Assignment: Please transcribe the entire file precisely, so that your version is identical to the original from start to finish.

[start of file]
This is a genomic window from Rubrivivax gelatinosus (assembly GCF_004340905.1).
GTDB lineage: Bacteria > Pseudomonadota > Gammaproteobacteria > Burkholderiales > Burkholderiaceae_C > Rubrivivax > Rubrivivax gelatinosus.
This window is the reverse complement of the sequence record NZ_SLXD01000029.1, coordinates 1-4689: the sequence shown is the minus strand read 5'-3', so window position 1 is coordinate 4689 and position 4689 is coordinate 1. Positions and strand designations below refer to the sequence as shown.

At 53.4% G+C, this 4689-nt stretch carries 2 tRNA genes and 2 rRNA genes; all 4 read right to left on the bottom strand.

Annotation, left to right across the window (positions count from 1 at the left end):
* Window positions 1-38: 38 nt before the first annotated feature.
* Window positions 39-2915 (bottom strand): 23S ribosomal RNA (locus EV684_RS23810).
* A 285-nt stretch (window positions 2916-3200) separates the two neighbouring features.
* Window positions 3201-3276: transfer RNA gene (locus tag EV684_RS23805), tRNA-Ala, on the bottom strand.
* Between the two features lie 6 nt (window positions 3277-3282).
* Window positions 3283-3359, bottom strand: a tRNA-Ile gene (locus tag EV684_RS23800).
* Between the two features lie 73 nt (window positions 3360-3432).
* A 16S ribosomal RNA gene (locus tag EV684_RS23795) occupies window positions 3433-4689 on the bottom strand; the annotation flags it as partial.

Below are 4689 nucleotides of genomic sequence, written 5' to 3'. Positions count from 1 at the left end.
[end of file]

This is a genomic window from Rubrivivax gelatinosus (assembly GCF_004340905.1).
GTDB lineage: Bacteria > Pseudomonadota > Gammaproteobacteria > Burkholderiales > Burkholderiaceae_C > Rubrivivax > Rubrivivax gelatinosus.
This window is the reverse complement of the sequence record NZ_SLXD01000029.1, coordinates 1-4689: the sequence shown is the minus strand read 5'-3', so window position 1 is coordinate 4689 and position 4689 is coordinate 1. Positions and strand designations below refer to the sequence as shown.

At 53.4% G+C, this 4689-nt stretch carries 2 tRNA genes and 2 rRNA genes; all 4 read right to left on the bottom strand.

Annotation, left to right across the window (positions count from 1 at the left end):
* Window positions 1-38: 38 nt before the first annotated feature.
* Window positions 39-2915 (bottom strand): 23S ribosomal RNA (locus EV684_RS23810).
* A 285-nt stretch (window positions 2916-3200) separates the two neighbouring features.
* Window positions 3201-3276: transfer RNA gene (locus tag EV684_RS23805), tRNA-Ala, on the bottom strand.
* Between the two features lie 6 nt (window positions 3277-3282).
* Window positions 3283-3359, bottom strand: a tRNA-Ile gene (locus tag EV684_RS23800).
* Between the two features lie 73 nt (window positions 3360-3432).
* A 16S ribosomal RNA gene (locus tag EV684_RS23795) occupies window positions 3433-4689 on the bottom strand; the annotation flags it as partial.

Below are 4689 nucleotides of genomic sequence, written 5' to 3'. Positions count from 1 at the left end.